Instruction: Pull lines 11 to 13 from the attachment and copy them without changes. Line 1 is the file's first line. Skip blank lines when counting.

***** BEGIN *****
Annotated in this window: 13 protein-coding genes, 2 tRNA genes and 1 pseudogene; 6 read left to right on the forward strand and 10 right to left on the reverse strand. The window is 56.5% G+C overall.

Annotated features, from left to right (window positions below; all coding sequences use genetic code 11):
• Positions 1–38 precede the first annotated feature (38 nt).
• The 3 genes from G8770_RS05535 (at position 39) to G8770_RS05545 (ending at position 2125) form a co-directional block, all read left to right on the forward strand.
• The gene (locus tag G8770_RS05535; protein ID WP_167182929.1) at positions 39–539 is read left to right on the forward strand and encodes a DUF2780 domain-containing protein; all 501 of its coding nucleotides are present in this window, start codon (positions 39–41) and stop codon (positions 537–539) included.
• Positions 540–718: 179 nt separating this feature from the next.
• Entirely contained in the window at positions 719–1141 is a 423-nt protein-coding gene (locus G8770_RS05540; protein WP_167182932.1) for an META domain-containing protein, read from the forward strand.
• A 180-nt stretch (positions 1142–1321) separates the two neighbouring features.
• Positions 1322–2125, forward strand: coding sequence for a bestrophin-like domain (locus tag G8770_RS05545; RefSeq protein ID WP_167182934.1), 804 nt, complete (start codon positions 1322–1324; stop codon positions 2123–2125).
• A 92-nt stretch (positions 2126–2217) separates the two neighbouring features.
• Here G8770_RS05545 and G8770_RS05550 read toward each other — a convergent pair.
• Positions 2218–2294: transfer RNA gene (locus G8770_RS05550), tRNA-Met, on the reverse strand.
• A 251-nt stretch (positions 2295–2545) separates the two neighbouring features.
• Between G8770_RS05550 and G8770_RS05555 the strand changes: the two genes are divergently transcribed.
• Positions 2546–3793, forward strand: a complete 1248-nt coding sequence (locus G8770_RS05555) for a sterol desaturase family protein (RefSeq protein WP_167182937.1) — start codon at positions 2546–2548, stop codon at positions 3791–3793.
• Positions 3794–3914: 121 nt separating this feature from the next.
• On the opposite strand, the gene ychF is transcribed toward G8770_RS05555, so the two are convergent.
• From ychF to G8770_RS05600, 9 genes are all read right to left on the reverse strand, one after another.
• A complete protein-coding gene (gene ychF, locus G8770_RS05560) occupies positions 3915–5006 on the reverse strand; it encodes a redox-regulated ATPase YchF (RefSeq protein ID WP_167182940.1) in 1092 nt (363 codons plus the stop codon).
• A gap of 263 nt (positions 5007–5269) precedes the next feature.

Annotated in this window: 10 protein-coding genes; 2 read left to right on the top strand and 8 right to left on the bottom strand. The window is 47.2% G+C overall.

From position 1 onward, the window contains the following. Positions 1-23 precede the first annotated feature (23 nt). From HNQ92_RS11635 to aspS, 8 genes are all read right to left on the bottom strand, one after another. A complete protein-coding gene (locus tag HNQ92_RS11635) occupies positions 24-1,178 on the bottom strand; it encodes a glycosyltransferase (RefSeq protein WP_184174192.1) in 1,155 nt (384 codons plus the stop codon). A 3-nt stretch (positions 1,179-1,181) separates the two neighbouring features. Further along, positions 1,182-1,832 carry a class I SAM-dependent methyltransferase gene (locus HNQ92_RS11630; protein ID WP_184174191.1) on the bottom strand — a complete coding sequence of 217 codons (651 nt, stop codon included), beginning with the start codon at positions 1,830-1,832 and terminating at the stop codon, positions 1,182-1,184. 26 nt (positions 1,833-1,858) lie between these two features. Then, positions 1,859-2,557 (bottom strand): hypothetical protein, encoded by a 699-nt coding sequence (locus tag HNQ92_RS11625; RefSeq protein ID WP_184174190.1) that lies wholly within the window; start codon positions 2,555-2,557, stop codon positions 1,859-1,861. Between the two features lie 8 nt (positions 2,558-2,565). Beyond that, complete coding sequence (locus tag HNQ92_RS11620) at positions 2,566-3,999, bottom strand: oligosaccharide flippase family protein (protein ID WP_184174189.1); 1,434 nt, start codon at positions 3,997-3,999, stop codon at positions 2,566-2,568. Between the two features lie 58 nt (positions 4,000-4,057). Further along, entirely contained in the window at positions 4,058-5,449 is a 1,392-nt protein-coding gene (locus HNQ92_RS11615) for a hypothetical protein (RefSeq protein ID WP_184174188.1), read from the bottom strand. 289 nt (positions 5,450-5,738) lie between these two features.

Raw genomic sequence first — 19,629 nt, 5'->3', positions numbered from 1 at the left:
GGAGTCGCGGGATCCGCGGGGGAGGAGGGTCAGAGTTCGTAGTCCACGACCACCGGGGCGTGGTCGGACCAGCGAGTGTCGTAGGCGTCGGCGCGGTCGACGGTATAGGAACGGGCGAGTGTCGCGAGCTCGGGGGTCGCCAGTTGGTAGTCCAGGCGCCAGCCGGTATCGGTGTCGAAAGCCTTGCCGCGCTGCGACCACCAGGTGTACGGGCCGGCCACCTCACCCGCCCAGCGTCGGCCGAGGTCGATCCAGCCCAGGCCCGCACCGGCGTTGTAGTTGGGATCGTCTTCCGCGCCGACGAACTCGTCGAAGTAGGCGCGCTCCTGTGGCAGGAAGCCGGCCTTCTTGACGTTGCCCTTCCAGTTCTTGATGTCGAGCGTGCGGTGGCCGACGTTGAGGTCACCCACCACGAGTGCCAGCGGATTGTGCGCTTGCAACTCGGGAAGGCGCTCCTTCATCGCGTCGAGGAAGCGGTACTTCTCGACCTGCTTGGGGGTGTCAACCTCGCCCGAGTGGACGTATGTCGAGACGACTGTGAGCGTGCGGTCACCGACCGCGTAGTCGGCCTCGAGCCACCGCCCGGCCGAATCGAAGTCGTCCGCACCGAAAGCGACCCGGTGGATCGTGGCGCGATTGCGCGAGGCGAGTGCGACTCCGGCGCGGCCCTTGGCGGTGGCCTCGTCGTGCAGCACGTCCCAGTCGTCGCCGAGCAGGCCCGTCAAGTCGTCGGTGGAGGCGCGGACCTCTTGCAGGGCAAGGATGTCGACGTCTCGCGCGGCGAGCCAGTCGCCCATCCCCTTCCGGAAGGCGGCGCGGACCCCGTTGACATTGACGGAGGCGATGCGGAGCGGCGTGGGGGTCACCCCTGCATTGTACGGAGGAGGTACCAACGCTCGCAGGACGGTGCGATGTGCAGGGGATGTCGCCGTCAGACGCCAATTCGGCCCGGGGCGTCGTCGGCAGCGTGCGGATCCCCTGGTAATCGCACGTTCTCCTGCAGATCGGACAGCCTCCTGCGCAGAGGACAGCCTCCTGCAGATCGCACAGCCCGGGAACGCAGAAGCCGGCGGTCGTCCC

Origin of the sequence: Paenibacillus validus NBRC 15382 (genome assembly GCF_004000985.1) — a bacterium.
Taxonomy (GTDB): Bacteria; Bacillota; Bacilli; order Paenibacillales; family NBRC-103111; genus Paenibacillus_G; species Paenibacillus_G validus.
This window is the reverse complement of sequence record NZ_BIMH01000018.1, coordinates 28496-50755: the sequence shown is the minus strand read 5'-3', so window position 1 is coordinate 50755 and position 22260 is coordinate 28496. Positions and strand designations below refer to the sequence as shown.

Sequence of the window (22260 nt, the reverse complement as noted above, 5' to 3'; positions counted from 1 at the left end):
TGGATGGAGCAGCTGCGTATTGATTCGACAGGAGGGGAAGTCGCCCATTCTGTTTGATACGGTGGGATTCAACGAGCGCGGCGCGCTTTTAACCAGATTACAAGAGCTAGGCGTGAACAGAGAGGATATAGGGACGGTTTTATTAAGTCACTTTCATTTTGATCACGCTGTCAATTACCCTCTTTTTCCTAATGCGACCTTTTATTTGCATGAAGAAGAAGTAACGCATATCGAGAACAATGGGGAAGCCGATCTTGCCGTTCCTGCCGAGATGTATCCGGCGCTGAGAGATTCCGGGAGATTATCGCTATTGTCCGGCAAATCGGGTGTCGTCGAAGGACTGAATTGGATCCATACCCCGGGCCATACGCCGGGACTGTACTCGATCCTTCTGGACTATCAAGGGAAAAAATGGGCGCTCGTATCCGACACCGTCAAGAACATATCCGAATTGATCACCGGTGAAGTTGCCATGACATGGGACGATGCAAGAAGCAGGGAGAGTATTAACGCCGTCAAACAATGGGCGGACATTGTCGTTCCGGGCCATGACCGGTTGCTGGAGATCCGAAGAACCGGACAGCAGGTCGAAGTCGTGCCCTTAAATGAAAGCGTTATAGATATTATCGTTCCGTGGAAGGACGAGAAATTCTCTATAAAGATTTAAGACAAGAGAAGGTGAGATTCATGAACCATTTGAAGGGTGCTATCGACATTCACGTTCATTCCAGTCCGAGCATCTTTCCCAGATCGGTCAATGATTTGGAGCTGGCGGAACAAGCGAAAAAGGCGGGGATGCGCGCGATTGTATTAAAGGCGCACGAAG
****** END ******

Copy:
• Here G8770_RS05545 and G8770_RS05550 read toward each other — a convergent pair.
• Positions 2218–2294: transfer RNA gene (locus G8770_RS05550), tRNA-Met, on the reverse strand.
• A 251-nt stretch (positions 2295–2545) separates the two neighbouring features.